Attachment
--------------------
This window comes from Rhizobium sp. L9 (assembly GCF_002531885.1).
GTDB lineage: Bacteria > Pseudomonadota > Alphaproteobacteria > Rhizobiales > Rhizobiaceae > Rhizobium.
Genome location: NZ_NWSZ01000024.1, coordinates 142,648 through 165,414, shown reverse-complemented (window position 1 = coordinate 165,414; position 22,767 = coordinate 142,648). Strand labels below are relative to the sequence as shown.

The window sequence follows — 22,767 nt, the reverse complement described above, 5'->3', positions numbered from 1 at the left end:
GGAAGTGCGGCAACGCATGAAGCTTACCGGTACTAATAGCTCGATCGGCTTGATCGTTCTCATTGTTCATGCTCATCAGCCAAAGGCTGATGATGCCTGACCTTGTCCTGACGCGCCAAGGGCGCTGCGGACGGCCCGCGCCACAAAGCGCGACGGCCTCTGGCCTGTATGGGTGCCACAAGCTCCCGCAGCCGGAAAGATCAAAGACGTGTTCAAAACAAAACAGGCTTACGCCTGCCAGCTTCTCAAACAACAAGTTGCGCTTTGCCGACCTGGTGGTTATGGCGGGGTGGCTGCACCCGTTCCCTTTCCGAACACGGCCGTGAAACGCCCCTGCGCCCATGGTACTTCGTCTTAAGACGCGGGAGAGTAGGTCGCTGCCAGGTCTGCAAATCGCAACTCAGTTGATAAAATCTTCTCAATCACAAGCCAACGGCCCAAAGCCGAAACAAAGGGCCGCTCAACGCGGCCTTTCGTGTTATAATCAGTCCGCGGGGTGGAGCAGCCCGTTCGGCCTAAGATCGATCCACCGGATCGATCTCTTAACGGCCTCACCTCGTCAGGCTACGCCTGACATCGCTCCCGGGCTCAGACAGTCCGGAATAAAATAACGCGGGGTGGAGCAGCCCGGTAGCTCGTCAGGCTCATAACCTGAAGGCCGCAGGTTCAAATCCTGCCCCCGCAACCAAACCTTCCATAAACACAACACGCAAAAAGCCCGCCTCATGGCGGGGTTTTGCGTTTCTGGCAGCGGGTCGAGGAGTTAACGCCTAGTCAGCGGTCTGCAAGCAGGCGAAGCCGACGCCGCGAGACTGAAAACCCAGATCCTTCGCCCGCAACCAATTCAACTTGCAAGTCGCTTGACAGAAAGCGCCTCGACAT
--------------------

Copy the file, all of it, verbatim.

This window comes from Rhizobium sp. L9 (assembly GCF_002531885.1).
GTDB lineage: Bacteria > Pseudomonadota > Alphaproteobacteria > Rhizobiales > Rhizobiaceae > Rhizobium.
Genome location: NZ_NWSZ01000024.1, coordinates 142,648 through 165,414, shown reverse-complemented (window position 1 = coordinate 165,414; position 22,767 = coordinate 142,648). Strand labels below are relative to the sequence as shown.

The window sequence follows — 22,767 nt, the reverse complement described above, 5'->3', positions numbered from 1 at the left end:
GGAAGTGCGGCAACGCATGAAGCTTACCGGTACTAATAGCTCGATCGGCTTGATCGTTCTCATTGTTCATGCTCATCAGCCAAAGGCTGATGATGCCTGACCTTGTCCTGACGCGCCAAGGGCGCTGCGGACGGCCCGCGCCACAAAGCGCGACGGCCTCTGGCCTGTATGGGTGCCACAAGCTCCCGCAGCCGGAAAGATCAAAGACGTGTTCAAAACAAAACAGGCTTACGCCTGCCAGCTTCTCAAACAACAAGTTGCGCTTTGCCGACCTGGTGGTTATGGCGGGGTGGCTGCACCCGTTCCCTTTCCGAACACGGCCGTGAAACGCCCCTGCGCCCATGGTACTTCGTCTTAAGACGCGGGAGAGTAGGTCGCTGCCAGGTCTGCAAATCGCAACTCAGTTGATAAAATCTTCTCAATCACAAGCCAACGGCCCAAAGCCGAAACAAAGGGCCGCTCAACGCGGCCTTTCGTGTTATAATCAGTCCGCGGGGTGGAGCAGCCCGTTCGGCCTAAGATCGATCCACCGGATCGATCTCTTAACGGCCTCACCTCGTCAGGCTACGCCTGACATCGCTCCCGGGCTCAGACAGTCCGGAATAAAATAACGCGGGGTGGAGCAGCCCGGTAGCTCGTCAGGCTCATAACCTGAAGGCCGCAGGTTCAAATCCTGCCCCCGCAACCAAACCTTCCATAAACACAACACGCAAAAAGCCCGCCTCATGGCGGGGTTTTGCGTTTCTGGCAGCGGGTCGAGGAGTTAACGCCTAGTCAGCGGTCTGCAAGCAGGCGAAGCCGACGCCGCGAGACTGAAAACCCAGATCCTTCGCCCGCAACCAATTCAACTTGCAAGTCGCTTGACAGAAAGCGCCTCGACAT